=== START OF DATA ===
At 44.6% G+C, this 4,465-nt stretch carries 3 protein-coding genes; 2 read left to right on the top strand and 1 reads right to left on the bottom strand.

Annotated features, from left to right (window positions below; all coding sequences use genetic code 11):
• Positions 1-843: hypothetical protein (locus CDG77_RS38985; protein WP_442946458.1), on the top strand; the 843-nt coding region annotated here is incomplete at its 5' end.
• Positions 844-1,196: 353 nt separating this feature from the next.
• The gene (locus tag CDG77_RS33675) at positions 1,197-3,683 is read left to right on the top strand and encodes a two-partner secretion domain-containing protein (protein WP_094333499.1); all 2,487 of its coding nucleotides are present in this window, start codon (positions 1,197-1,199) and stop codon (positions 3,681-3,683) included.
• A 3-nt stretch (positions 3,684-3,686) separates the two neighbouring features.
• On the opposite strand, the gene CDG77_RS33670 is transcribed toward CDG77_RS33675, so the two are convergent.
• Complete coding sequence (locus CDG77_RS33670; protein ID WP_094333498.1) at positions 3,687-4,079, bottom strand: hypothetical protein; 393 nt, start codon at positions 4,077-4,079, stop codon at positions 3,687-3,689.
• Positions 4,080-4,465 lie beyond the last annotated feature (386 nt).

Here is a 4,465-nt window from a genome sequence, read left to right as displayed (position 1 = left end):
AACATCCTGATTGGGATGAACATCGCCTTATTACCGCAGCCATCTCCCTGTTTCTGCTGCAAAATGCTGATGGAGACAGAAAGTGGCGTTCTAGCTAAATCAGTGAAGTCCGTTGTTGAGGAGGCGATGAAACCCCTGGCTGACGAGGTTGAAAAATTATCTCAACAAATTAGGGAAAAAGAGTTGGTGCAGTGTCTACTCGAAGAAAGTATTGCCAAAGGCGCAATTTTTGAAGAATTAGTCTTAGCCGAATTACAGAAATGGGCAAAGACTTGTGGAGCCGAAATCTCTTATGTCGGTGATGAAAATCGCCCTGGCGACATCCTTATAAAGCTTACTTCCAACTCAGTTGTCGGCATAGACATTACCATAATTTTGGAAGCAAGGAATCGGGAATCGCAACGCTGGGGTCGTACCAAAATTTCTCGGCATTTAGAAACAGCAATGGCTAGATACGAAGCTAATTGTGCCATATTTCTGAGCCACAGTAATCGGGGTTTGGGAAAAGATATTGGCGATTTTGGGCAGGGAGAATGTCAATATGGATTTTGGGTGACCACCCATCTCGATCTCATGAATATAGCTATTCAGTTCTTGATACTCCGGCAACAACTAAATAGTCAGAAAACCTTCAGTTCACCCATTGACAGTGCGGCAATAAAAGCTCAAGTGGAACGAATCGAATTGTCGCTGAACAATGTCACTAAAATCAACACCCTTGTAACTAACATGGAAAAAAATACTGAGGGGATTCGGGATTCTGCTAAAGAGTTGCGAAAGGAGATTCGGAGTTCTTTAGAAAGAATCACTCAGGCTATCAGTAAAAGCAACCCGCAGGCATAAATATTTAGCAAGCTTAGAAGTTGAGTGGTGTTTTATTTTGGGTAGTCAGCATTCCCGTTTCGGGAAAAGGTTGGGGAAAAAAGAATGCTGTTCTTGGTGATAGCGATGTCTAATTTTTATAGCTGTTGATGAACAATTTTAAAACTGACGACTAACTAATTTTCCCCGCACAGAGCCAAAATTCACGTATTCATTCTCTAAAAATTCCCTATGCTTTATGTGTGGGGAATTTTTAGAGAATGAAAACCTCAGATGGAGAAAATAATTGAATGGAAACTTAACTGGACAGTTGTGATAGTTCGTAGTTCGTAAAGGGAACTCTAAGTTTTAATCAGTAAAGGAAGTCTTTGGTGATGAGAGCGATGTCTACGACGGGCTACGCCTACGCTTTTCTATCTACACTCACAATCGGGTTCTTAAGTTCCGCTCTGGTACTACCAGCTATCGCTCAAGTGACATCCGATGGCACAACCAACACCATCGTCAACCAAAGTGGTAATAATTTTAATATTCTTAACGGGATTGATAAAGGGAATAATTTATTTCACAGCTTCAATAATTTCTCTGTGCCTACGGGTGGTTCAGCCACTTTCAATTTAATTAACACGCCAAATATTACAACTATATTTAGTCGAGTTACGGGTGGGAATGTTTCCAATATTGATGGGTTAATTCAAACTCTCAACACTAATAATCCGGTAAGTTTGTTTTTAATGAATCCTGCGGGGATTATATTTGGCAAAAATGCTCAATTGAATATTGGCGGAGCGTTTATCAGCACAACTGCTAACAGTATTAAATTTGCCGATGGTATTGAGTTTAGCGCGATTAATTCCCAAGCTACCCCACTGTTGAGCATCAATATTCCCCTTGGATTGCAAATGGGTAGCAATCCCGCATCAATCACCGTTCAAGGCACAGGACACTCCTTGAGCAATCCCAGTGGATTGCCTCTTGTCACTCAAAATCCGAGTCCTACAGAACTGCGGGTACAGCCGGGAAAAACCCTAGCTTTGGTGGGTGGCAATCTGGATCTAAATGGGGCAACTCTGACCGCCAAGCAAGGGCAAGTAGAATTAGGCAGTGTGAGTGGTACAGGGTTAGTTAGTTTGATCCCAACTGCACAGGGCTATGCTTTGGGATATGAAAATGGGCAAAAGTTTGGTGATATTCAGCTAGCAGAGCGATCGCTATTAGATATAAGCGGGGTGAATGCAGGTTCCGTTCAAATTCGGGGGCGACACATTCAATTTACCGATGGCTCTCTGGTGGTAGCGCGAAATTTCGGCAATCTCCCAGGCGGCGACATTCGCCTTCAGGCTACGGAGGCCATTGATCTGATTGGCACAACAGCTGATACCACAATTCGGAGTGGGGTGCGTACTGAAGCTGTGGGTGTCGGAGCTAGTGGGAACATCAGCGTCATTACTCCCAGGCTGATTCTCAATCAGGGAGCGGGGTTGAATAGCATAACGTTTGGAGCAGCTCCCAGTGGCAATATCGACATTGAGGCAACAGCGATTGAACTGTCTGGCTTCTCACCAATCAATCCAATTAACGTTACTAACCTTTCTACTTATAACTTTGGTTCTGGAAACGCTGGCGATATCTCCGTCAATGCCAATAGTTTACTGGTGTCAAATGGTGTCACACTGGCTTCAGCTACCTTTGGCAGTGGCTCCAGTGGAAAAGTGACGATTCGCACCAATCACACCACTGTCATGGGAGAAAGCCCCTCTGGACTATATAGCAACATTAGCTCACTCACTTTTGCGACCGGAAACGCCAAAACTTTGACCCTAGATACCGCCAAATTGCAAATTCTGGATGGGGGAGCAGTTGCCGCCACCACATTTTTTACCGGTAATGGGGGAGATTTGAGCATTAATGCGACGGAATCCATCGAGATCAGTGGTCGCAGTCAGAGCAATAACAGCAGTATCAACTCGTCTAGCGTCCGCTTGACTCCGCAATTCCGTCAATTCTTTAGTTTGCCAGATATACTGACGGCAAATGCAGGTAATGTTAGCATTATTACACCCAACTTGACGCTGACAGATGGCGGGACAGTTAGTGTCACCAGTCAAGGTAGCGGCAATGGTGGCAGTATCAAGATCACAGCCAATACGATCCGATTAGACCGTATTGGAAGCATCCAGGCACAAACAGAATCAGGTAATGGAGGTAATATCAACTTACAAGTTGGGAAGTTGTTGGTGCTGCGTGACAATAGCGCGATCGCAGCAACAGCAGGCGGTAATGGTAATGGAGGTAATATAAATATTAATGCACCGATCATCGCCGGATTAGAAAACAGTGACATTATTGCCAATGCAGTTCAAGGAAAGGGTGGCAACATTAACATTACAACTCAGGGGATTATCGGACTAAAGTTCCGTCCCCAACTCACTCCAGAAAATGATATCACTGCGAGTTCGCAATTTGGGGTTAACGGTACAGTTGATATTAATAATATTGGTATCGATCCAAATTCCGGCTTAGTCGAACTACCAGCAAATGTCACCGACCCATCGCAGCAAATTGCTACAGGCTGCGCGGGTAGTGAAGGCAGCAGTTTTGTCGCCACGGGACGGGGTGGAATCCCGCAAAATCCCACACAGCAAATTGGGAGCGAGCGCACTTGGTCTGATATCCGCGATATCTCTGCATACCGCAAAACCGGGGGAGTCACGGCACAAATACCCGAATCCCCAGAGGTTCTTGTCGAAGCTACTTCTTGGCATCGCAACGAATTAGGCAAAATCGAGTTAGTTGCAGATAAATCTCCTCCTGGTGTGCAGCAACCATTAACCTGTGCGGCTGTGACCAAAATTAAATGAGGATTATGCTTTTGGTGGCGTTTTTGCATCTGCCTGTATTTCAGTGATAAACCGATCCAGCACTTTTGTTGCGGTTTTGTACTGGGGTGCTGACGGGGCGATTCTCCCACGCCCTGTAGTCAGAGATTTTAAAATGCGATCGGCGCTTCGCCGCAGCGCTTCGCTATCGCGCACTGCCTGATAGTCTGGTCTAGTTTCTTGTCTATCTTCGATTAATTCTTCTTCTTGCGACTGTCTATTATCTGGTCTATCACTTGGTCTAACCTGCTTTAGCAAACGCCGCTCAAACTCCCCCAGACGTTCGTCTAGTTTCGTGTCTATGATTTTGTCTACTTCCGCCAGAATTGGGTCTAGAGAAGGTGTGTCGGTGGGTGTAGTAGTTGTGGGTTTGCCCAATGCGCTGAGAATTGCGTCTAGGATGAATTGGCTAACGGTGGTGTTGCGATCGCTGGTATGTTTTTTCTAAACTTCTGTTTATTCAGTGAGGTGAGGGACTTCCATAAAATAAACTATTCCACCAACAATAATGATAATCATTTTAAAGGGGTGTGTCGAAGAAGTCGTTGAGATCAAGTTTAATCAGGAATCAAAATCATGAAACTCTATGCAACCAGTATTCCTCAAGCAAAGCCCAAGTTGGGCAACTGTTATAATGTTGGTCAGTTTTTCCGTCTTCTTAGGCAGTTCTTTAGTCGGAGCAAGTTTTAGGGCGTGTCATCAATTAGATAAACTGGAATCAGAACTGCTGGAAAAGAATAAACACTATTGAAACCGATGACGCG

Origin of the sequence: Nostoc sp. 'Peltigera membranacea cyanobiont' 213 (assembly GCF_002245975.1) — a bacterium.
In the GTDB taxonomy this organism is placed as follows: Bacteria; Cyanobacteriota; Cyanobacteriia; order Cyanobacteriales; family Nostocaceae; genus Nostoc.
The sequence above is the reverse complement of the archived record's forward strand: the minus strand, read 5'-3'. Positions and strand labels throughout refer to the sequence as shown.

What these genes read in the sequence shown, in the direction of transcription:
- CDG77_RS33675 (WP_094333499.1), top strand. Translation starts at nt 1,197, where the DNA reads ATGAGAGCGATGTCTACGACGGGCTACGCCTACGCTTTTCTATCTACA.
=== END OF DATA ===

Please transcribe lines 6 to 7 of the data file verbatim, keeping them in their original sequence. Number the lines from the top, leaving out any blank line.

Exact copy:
• A 3-nt stretch (positions 3,684-3,686) separates the two neighbouring features.
• On the opposite strand, the gene CDG77_RS33670 is transcribed toward CDG77_RS33675, so the two are convergent.